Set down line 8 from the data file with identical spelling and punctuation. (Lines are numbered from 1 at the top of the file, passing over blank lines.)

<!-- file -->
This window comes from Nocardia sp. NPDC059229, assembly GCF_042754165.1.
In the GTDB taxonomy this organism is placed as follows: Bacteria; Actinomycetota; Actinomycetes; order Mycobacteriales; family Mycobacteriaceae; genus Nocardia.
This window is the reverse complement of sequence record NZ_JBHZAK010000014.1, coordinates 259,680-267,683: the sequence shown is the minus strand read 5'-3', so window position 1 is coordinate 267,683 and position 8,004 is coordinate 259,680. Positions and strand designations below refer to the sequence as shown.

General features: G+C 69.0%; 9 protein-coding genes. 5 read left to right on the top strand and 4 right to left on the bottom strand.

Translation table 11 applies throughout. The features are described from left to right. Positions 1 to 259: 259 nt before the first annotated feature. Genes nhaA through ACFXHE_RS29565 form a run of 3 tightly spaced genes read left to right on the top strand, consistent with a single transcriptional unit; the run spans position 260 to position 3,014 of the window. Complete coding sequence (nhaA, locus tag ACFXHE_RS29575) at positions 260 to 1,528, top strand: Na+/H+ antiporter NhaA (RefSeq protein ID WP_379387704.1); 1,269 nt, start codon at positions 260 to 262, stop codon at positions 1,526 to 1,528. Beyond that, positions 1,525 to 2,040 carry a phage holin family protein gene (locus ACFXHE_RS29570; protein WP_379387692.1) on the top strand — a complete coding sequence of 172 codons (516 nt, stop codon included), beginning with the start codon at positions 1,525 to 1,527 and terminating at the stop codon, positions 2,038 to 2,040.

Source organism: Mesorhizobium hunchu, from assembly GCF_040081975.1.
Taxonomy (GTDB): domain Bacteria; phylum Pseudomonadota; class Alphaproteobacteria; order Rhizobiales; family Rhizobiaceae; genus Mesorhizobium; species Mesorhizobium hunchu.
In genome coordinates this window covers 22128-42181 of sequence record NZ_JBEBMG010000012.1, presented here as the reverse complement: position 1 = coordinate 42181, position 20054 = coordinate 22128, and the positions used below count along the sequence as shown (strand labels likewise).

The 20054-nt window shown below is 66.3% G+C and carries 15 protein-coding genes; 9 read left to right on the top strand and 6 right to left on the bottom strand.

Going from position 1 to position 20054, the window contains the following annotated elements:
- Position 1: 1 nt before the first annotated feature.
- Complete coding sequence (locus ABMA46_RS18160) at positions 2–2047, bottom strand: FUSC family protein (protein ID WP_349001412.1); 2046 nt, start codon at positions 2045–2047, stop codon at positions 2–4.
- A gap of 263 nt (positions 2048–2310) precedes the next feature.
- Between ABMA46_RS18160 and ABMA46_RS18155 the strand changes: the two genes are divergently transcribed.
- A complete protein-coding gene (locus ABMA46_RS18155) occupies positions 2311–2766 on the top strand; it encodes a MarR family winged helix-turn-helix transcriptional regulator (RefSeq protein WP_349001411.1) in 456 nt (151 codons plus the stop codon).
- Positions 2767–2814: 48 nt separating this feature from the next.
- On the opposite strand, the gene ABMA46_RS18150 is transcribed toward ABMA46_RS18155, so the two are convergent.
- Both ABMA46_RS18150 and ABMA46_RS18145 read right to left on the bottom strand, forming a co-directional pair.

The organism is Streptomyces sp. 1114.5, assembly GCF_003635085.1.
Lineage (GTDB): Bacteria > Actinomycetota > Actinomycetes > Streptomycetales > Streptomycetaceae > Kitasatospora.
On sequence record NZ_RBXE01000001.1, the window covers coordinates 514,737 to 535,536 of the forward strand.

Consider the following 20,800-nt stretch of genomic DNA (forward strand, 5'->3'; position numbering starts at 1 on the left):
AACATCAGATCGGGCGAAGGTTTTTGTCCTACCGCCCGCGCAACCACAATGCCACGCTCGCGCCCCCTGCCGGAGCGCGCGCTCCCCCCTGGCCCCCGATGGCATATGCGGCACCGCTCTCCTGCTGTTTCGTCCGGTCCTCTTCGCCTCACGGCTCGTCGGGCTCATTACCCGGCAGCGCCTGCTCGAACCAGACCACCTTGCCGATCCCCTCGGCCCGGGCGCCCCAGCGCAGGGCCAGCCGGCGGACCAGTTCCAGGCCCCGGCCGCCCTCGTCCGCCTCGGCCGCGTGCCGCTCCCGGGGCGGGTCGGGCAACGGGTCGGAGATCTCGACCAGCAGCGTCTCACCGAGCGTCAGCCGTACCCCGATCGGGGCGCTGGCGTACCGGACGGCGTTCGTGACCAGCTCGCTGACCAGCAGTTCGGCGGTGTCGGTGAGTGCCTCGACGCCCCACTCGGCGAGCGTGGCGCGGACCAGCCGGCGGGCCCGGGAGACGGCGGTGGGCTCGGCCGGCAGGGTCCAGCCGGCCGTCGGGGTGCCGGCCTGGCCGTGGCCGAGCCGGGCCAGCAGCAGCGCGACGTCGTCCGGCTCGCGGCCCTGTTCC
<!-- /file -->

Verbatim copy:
In genome coordinates this window covers 22128-42181 of sequence record NZ_JBEBMG010000012.1, presented here as the reverse complement: position 1 = coordinate 42181, position 20054 = coordinate 22128, and the positions used below count along the sequence as shown (strand labels likewise).